'Beyond Therapy' Winds Down SCCT's Summer Season
As summer winds down, State College Community Theatre still has a hot little number up its sleeve.
The Christopher Durang comedy “Beyond Therapy” will open Sept. 6 at Mount Nittany Middle School, and fans of absurdist theatre will really enjoy this off-the-wall drama. At times romantic and at times bizarre, this show seems custom-made for the talent SCCT has to offer.
Valerie Harper (a local actress) plays 30-ish single girl Prudence, who replies to a singles ad and meets Bruce, played by Jonathan Hetler. Awkward doesn’t begin to describe their first date. “She didn’t like me, then threw water in my face,” Bruce later recalls while speaking to his therapist.
Bruce makes a lousy first impression on Prudence by immediately commenting on her breasts and following that up by mentioning his bisexuality and his live-in lover. Then he proceeds to break into tears.
If Bruce seems like he really needs the therapy, he does.
“He’s on an emotional roller coaster all the time,” Hetler said.
But his therapist of choice has bigger issues than he does. Ellysa Cahoy plays Charlotte, Bruce’s therapist. Charlotte confuses words, referring to patients as ‘porpoises.’ She uses a Snoopy dog to encourage Bruce to discuss his issues. She repeatedly mentions a string of ex-husbands and can’t seem to remember which client she has on the couch at any given moment. Cahoy doesn’t play Charlotte for laughs. She doesn’t need to because the character doesn’t realize her own absurdity. But you can’t help but laugh at Charlotte’s antics.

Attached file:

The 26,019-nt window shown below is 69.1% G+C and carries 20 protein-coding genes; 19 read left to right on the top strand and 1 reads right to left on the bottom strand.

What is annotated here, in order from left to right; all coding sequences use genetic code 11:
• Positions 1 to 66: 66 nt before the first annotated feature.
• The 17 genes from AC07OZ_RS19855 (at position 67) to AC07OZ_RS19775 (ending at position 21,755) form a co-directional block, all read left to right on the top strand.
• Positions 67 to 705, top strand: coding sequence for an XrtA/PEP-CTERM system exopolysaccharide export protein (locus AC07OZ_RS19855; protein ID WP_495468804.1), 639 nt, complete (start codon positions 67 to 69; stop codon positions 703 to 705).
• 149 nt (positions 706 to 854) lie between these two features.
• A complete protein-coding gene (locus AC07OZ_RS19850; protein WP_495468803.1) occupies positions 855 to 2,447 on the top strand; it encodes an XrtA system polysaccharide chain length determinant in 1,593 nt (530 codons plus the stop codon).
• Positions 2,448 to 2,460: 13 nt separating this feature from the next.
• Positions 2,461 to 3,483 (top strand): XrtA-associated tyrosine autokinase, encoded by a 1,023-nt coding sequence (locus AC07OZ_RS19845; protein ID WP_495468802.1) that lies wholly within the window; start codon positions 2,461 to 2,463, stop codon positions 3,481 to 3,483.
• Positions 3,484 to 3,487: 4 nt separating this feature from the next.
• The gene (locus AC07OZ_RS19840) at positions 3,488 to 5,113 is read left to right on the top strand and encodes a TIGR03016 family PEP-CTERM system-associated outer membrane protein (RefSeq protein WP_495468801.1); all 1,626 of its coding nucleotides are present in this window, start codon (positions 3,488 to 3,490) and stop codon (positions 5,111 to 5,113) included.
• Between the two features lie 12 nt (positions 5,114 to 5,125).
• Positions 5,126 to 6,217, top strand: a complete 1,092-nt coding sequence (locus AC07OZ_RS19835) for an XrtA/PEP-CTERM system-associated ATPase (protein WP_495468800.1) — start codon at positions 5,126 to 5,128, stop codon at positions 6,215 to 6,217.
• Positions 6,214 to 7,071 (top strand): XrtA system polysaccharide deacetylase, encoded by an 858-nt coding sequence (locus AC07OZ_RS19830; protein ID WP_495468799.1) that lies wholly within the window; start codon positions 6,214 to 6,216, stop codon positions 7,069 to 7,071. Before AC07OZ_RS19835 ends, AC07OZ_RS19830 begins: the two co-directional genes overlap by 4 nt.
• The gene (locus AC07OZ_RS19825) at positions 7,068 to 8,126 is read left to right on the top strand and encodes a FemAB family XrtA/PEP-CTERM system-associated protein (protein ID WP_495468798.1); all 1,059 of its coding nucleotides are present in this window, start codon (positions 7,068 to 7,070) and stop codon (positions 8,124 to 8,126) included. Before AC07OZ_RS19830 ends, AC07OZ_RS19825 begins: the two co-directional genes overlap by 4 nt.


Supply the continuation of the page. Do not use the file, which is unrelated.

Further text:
“She’s well-meaning, warm and supportive,” Cahoy said. “She’s cares deeply, but she’s pretty much insane.”
Prudence doesn’t escape whacko therapy sessions either. Her therapist, Stuart, has an ego the size of Manhattan and machismo to match. Played with an almost elegant condescension by Eric Lindquist, Stuart tries to excuse his non-stop attempts at seduction by claiming, “I like women. Most men don’t.”
Rounding out the cast, veteran SCCT actor Michael Tews plays Bob, Bruce’s lover. Bob, of course, doesn’t take kindly to Prudence, who comes to accept Bruce as a love interest and perhaps even marriage material.
“He’s hostile,” said Tews, “but he also tries to win her over. He wants to convince her that Bruce is crazy.”
As the action progresses, all the characters seem crazy. And as Charlotte says, “If you take psychological suffering in the right frame of mind, you can find humor in it.”
Director David Williams, in his first show with SCCT, knows how to interact with characters he describes as “outlandish, but real.” A relic from the 1980s, “Beyond Therapy” uses the decade’s self-absorption for comedy.
“It’s cutting-edge, still relevant, with a lot to offer a contemporary audience,” Williams concluded.
He also stresses that this show has strong language and adult situations. But it does have a fun cast -- actors who hope to present their characters as real and human as opposed to caricatures.
The comedy will run two weekends, with 8 p.m. shows on Friday and Saturday. There is a 2 p.m. matinee on Saturdays.
IF YOU GO
What: “Beyond Therapy”
Where: State College Community Theatre, Mount Nittany Middle School
When: 8 p.m., Sept. 6, 13; 2 and 8 p.m., Sept. 7 and 14
Click HERE for more information or to buy tickets online.